Of several families of this nation, with whom Mackenzie held some intercourse, he says: “They are a meagre, ugly, ill-made people, particularly about the legs, which are very clumsy, and covered with scabs. The latter circumstance proceeds, probably, from their habitually roasting them be fore the fire. Many of them appeared to be in a very unhealthy state, which is owing, as I imagine, to their natural filthiness.”
The Chippewa are spread over a vast region at the north, the limits of which it would, perhaps, be impossible accurately to define. Mackenzie, writing about the year 1790, lays down the tract occupied by tribes who speak substantially the same language, as follows: “It begins at Churchill, and runs along the lines of separation between them and the Knisteneaux, up the Mississippi, to the Isle a la Crosse, passing on through the Buffalo Lake, River Lake, and Portage la Loche: from thence it proceeds by the Elk River, to the Lake of the Hills, and goes directly west to the Peace River; and up that river to its source and tributary waters; from whence it proceeds to the waters of the River Columbia; and follows that river to latitude fifty-two degrees twenty-four minutes north, and longitude one hundred and twenty-two degrees fifty-four minutes west, where the Chepewyans have the Atnah or Chin nation for their neighbors. It then takes a due line west to the sea-coast.”
The coast Indians, on the Pacific, differ from those of whom we are now treating. In the vicinity of Behring’s Straits, they are Esquimaux, but as we proceed southward, we find distinct and separate races.
The Chippewa, according to the writer above-quoted, are a quiet peaceable race, of a timorous disposition and wandering habits. They take great pains to prepare their dress so as to resist the extreme cold, and so well are they protected in this respect, that when arrayed in the warm furs and skins which form the winter attire, one of the tribe ” will lay himself down on the ice in the middle of a lake, and repose in comfort; though he will sometimes find a difficulty in the morning to disencumber himself of the snow drifted on him during the night.” The women are not bad looking, but the hard service of drawing loaded sledges, and the continued necessity of wearing the bulky and ponderous snow-shoe, give them a shuffling and awkward gait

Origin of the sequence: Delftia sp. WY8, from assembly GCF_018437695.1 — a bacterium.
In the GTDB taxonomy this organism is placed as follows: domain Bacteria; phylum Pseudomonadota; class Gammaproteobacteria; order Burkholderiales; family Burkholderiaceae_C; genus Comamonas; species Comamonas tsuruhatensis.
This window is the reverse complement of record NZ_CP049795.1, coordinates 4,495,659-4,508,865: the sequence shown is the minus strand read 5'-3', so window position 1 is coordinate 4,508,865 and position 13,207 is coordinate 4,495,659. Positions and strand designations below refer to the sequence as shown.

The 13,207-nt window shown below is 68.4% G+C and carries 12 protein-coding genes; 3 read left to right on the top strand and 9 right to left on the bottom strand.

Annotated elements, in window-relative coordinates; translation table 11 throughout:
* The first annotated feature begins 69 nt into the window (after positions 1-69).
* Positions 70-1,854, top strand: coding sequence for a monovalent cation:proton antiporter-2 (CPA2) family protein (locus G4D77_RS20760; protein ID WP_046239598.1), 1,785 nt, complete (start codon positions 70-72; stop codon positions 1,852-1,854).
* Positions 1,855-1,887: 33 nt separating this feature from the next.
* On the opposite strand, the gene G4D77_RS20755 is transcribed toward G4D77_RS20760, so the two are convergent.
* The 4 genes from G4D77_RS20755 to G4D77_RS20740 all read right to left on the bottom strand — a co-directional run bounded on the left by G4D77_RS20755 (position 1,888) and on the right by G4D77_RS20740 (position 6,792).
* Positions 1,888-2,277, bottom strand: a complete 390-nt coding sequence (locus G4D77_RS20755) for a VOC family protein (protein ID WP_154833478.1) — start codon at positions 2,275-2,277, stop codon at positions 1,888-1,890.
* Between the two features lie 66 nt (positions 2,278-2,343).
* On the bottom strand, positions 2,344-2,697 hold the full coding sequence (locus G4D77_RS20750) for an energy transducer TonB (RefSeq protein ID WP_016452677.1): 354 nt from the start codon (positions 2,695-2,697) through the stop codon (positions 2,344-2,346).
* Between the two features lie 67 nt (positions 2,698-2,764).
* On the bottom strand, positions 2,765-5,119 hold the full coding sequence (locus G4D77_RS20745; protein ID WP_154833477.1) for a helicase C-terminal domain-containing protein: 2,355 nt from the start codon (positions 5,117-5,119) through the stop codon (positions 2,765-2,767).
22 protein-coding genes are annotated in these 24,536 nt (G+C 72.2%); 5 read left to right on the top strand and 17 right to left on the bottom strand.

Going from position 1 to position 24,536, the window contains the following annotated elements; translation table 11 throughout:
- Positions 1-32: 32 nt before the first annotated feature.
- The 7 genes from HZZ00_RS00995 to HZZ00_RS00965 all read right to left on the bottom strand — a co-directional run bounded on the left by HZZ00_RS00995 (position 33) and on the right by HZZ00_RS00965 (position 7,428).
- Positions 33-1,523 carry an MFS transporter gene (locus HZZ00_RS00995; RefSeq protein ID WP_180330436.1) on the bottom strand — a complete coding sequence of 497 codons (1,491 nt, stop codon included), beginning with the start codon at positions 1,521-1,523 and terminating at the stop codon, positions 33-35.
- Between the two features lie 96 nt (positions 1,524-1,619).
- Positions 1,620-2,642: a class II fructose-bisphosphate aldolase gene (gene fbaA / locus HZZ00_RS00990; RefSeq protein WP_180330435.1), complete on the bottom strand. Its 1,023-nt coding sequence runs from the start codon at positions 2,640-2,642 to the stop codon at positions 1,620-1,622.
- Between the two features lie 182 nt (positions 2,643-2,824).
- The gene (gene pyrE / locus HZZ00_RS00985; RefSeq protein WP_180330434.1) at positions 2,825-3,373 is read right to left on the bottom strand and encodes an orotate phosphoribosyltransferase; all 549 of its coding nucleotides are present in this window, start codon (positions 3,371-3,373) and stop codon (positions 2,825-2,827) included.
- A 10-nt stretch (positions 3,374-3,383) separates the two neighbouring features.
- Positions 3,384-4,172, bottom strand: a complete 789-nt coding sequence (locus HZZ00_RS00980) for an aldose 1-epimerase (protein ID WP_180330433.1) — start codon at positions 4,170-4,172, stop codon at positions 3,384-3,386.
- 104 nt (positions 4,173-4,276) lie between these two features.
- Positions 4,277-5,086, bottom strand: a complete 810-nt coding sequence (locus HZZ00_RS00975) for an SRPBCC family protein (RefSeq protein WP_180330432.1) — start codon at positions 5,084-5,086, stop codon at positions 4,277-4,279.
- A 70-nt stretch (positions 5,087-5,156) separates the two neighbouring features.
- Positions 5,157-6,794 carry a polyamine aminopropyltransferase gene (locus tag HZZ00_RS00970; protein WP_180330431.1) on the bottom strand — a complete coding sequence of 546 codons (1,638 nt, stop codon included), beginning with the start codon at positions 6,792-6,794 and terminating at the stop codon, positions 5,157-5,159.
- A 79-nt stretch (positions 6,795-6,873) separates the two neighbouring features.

Great ingenuity and skill are displayed by the Chippewa, particularly by those dwelling upon the head-waters of the Mississippi, in the construction of their birch-bark canoes. Probably in no other part of the world are boats to be found so light and portable, and yet capable of carrying an equal burden. They are commonly made of a single roll of the bark, neatly and strongly sewed, and so shaped, by the adaptation of light thwarts or braces, as to be both graceful and swift. It requires, however, no little adroitness to manage one of these light crafts, as the weight of the canoe is so trifling as to aid very little in the preservation of equilibrium. Sketches of Chippewa canoes are given by Mr. Catlin, and contrasted with the awkward tubs of the Mandan.
Mackenzie says that these people are not like the Knisteneaux and most other North American Indians, reserved and distant in their communications with strangers or with each other after a long separation; and that they do not exhibit those extremes of alternate energy and indolence so noticeable in other races.
In such a country as they inhabit their food must, of course, be almost entirely animal. They are more skilled in fishing, and in snaring deer, beaver, &c., than in the more active methods of securing game. Like the Esquimaux, although they prefer their meat cooked, they can well make a shift to eat it without any preparation, when unable to procure fuel. On their journeys they are sup ported by the nutritious and portable preparation called pemmican, which we have before mentioned as in use among the Esquimaux. It is made in the following manner: thin slices of lean meat are dried over a fire, or by alternate exposure to sun and frost, and then pounded between stones. A quantity of boiling fat, equal to the mass of meat, is then poured upon it, and the whole is closely packed in bags or basket. No salt or other condiment is used in the operation, but, in some instances, the pemmican is made savory by the addition of marrow and dried berries.
Some of the men are observed to be furnished with a thick bushy beard; but, generally speaking, the custom of eradicating this appendage is common to the Chippewa, as to most other of the Indian nations. Tattooing is common among both sexes, and serves as a distinguishing mark of the different tribes.